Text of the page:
Many of the methods used for these experiments have been described in detail elsewhere (Smith and Rhode 1985; Smith et al.1991, 1993b) and are summarized here. Animals were maintainedin an American Association for Accreditation of Laboratory AnimalCare (AAALAC)-approved animal care facility, and all methods havebeen approved by the University of Wisconsin Institutional AnimalCare And Use committee.
Young adult cats were anesthetized and maintained in an areflexive state with pentobarbital sodium (35 mg/kg). Pinnae wereremoved, and the external auditory meati cut transversely forinsertion of metal ear pieces through which acoustic stimuli,calibrated from 60 Hz to 40 kHz, were delivered. The MNTB wassurgically approached from the ventral surface of the brain stem.A small hole was drilled in the basioccipital bone just lateralto the pyramidal tract, and a slit was made in the dura. The smallrootlets of cranial nerve VI served as an external landmark forthe more deeply located MNTB.
Acoustic stimuli and data collection
Calibrated acoustic stimuli generated by a computer-controlled digital stimulus system (Rhode 1976) were delivered from Telex140 earphones or Radioshack supertweeters. Spike-triggered pulseswere sent to a unit event timer and stored for on-line and subsequentanalysis. As the electrode was advanced toward the MNTB, a searchstimulus of short tone bursts with variable frequency was presentedto both ears until an axon or a cell body was encountered.
Glass electrodesrecording and injection
Intracellular glass electrodes were filled either with a buffered (pH 7.6), filtered 5% HRP (Sigma) solution in 0.5 M KClor a 2% Neurobiotin (Vector Labs) solution in 0.5 M KCl. The electrodewas lowered over the hole drilled in the skull and advanced in1-µm steps. Extracellular and intracellular signals were monitoredusing standard techniques for DC monitoring, amplification, filtering,and display. Recordings from MNTB cells using the glass microelectrodescould only be verified by subsequent location and identificationof the labeled cells. However, some features of axonal responseswere used to distinguish presumed MNTB axonal responses from thoseof other axons: 1) because the primary excitatory input to a MNTBcell arises from a globular bushy axon from the contralateralcochlear nucleus, only units driven from the contralateral earwere considered. 2) Because of the interposing synapse betweenglobular bushy axon and MNTB cell, first spike latencies takenfrom peristimulus time histograms (PSTHs) to STCFs should be slightlylonger for a MNTB cell axon than for a bushy cell axon with thesame characteristic frequency.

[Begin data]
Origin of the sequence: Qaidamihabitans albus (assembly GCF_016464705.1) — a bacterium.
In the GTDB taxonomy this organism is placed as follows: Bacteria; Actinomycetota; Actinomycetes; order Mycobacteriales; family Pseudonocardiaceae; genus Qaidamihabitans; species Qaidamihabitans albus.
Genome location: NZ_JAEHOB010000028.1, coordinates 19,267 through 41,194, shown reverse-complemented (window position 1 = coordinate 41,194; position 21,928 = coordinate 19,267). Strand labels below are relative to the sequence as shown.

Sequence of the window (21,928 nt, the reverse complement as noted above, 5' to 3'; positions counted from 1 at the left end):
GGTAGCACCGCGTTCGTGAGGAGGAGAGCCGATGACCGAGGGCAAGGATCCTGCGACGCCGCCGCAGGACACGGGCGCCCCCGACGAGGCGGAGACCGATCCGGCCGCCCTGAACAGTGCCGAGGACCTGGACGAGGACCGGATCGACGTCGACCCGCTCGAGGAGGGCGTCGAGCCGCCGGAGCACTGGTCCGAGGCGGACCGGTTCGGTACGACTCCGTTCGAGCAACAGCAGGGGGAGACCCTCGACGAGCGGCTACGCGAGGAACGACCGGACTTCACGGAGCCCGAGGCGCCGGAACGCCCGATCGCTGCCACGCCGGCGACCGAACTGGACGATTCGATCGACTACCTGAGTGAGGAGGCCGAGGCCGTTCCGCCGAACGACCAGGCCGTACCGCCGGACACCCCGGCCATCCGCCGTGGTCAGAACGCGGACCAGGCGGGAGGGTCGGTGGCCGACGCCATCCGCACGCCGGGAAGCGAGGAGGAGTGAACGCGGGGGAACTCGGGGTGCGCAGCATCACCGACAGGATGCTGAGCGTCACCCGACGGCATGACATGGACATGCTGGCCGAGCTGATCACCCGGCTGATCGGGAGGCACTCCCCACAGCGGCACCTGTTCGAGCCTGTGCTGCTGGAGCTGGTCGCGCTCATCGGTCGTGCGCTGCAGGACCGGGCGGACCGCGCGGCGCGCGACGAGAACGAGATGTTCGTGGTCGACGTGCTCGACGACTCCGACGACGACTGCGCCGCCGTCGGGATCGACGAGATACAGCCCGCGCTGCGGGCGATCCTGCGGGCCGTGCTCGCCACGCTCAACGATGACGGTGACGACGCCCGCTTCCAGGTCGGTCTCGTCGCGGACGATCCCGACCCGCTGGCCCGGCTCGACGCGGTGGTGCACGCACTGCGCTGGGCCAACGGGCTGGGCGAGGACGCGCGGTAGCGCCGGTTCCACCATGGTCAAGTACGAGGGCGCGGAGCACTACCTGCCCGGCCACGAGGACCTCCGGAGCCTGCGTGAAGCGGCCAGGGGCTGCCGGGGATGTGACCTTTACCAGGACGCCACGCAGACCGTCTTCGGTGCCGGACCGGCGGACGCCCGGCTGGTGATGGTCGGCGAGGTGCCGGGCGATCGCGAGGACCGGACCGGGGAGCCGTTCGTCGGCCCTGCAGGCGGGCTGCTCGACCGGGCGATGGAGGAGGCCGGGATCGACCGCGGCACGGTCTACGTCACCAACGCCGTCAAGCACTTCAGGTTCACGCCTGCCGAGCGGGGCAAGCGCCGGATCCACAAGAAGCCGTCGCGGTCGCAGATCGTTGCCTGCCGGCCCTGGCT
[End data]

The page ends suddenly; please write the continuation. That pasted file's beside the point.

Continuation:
While tones at the unit's CF were presented and the response monitored, entry into the axon, as signaled by a DC shift offrom 30 to 60 mV, was accomplished with 100-ms current pulses.After physiological characterization of the cell (see further)HRP or neurobiotin was injected for 2-10 min using 100 ms, 1-5nA current pulses while CF tones were presented continuously.Current injection was terminated if the response during pausesin the injection changed, which would indicate that the electrodehad slipped into a different cell. After data collection, theelectrode was withdrawn, the DC shift noted and a 10-mV calibrationpulse recorded on the intracellular channel of the tape monitor.
Commercially available tungsten metal electrodes (Microprobe, 10-20 µM exposed tips, 5 M impedances) were used in separateextracellular experiments. Electrode placement, method of advance,stimulus presentation, and unit response characterization wereas described above for glass electrodes. Metal electrode recordingsfrom MNTB cells were distinguished by their prepotentials (Guinanand Li 1990; Guinan et al. 1972a,b; Li and Guinan 1971) and bysubsequent histological location of the recording site from lesionsmade at several points in each penetration (except for 4 cellsin 1 animal where histology was not available).